Siraj has developed a reputation as a prolific researcher in the development of nanomaterials for biomedical applications and solar cell applications. In the past five years, Siraj has received more than $570,000 in funding from federal, state, and local agencies, including a nearly $190,000 grant from the National Science Foundation for the “Synthesis, Characterization, and Application of FRET based Ionic Materials.”

Over the past five years, Siraj has published 34 peer-reviewed papers, given 59 conference presentations, mentored six Ph.D. students and 18 undergraduate students, and served on eight Ph.D. committees. Her research has been cited more than 700 times since 2016.

In order to promote STEM education, she begins mentoring students in middle school, at a time when some students, especially girls, begin to lose interest in the sciences. She has hosted 19 middle and high school students for their science fair projects. In 2018, Meghana Bollimpalli, one of Siraj’s mentees from Central High School, earned more than $58,000 in scholarships for her science fair project at the Intel International Science and Engineering Fair. Meanwhile, Stuti Chaterjee, who worked in Siraj’s lab, won the 2021 Whitbeck Memorial Award, the highest award granted to a graduating student from UA Little Rock.

“Dr. Siraj is an outstanding scientist and one of the best researchers on our campus,” said Dr. Brian Berry, vice provost for research and dean of the Graduate School. “Dr. Siraj has leveraged her expertise in frozen ionic liquids to develop a very active research group. The work of this group is nationally and internationally known. Out of all the faculty members that I have observed since joining UA Little Rock, she is one of the most promising.”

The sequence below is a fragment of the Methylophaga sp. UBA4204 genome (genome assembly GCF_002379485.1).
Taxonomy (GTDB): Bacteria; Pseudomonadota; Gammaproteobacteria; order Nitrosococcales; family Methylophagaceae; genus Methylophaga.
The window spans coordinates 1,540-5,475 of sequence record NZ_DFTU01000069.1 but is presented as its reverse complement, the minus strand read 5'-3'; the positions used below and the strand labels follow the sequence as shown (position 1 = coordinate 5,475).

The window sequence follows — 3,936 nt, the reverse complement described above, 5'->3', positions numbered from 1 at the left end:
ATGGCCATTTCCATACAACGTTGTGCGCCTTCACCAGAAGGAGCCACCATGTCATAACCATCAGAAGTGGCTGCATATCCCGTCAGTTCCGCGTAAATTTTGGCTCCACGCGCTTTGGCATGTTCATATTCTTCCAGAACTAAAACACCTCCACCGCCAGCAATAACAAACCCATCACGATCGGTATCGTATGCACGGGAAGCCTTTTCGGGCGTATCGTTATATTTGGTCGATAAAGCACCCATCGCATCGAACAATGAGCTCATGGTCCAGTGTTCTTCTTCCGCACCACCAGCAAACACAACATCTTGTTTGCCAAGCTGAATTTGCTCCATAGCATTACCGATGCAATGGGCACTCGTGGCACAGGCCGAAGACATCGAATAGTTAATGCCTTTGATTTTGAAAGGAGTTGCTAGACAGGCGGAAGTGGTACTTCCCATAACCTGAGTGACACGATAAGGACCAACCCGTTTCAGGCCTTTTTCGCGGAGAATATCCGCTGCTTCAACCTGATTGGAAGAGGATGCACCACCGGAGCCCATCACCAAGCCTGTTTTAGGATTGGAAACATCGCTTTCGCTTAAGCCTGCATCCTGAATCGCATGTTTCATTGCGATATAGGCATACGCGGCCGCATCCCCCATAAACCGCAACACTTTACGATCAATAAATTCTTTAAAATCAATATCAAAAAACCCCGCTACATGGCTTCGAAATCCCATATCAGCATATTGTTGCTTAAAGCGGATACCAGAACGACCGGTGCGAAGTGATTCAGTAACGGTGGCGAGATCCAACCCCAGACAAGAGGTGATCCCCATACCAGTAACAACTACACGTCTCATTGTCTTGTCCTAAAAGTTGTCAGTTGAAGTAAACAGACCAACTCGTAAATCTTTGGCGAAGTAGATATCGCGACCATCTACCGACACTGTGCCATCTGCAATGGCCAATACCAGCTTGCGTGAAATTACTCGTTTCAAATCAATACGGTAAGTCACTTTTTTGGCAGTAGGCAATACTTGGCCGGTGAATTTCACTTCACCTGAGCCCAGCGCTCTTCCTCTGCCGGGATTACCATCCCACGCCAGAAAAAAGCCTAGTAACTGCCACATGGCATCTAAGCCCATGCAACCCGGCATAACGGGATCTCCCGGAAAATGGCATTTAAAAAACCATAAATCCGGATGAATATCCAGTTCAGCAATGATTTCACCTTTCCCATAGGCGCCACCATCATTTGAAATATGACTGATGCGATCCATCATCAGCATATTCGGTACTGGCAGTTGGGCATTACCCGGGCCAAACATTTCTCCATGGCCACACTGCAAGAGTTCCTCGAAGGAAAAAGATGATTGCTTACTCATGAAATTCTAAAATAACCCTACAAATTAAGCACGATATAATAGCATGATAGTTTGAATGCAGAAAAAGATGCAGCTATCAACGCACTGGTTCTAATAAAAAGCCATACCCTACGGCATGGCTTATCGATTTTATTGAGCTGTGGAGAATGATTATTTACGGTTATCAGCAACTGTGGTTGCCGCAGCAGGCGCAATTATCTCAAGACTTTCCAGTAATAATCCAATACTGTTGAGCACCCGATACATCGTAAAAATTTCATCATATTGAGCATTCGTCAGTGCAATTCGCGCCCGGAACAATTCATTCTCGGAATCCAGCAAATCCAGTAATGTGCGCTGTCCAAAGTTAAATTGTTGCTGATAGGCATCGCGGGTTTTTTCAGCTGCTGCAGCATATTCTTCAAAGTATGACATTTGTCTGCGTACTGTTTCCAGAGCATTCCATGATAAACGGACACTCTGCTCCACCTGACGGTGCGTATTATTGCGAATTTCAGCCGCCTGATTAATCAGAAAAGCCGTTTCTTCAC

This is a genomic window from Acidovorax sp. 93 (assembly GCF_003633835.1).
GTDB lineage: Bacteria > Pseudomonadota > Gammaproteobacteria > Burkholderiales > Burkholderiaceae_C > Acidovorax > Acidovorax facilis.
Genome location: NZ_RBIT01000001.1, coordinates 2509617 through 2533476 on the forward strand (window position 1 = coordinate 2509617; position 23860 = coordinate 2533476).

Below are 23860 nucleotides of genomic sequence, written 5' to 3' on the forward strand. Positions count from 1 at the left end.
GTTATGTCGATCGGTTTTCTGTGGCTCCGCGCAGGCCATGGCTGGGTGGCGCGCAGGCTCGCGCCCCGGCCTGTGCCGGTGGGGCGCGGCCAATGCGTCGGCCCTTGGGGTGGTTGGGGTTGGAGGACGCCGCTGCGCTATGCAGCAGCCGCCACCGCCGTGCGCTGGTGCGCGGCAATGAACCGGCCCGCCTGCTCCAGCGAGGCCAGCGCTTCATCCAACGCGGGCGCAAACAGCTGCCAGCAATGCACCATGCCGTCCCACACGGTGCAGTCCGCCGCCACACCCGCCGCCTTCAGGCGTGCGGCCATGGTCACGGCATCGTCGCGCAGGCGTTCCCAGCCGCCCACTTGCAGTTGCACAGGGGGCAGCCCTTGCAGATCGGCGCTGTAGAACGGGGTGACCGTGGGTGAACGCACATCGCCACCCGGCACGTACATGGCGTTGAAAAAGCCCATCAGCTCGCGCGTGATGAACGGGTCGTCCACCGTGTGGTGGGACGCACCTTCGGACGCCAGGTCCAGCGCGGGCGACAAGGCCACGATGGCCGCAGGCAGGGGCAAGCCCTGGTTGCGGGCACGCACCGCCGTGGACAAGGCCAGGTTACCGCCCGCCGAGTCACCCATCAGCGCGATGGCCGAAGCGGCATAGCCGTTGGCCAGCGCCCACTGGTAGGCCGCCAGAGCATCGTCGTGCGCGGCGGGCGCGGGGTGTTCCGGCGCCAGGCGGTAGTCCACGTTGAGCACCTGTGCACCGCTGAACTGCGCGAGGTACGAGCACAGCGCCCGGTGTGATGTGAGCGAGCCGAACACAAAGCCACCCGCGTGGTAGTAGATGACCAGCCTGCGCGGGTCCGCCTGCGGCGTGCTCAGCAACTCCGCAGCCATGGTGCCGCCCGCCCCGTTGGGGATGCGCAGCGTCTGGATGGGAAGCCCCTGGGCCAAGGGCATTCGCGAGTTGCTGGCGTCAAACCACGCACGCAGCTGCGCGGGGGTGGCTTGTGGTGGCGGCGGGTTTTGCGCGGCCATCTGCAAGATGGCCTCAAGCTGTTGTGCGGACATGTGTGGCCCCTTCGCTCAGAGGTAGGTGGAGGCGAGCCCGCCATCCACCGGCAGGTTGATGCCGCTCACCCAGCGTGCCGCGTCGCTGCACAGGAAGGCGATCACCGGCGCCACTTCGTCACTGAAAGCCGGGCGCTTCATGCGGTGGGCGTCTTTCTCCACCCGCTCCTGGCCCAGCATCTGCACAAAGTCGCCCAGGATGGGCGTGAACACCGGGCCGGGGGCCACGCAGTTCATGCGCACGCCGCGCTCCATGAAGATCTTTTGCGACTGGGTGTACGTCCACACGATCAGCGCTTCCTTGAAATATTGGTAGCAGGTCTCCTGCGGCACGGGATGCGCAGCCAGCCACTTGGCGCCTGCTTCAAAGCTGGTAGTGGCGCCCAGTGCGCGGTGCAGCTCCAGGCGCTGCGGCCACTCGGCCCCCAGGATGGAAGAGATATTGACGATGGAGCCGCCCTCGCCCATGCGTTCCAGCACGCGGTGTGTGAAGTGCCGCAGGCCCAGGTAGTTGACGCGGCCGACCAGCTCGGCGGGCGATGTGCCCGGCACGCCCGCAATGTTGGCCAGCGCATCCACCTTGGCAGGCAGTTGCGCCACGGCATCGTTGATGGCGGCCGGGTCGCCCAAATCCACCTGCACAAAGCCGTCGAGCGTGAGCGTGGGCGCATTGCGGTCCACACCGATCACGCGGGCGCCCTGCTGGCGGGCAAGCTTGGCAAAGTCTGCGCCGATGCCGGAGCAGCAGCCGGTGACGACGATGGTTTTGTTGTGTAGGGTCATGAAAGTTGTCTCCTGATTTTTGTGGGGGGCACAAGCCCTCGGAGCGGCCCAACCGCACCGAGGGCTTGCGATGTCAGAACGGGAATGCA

Faculty Excellence Award for Public Service

Wallace has actively integrated his teaching to encourage his students to become involved with the community. Since 2017, he has supervised students who intern with local organizations like First Orion, Team SI, and Arkansas Times. In the annual capstone project for information technology students, he oversees student teams who develop websites and apps for state agencies, nonprofits, and local companies. Upon deployment of the projects, Wallace works with these organizations to create a long-term maintenance strategy.

Thomas Wallace
Thomas Wallace

In addition, Wallace leads a week-long annual residential coding camp at UA Little Rock called “GIRL Code.” This camp attracts 16 students every summer and encourages girls in 7th-9th grade to pursue careers in STEM. Now entering its sixth year, the program has attracted the support of large technology companies like Windstream and CJRW.

“As I look to the future, I hope to continue to build these bridges between the university and the community and provide more opportunities for students to build their skill set while learning to support their community,” Wallace said. “I appreciate and value the chance to shape their careers and highlight the value of using one’s abilities to build a strong community around them.”

He has also served as a front-end web developer for the Center for Arkansas History and Culture since 2019, developing interface elements for a mapping renewal project funded by a National Endowment of the Humanities grant.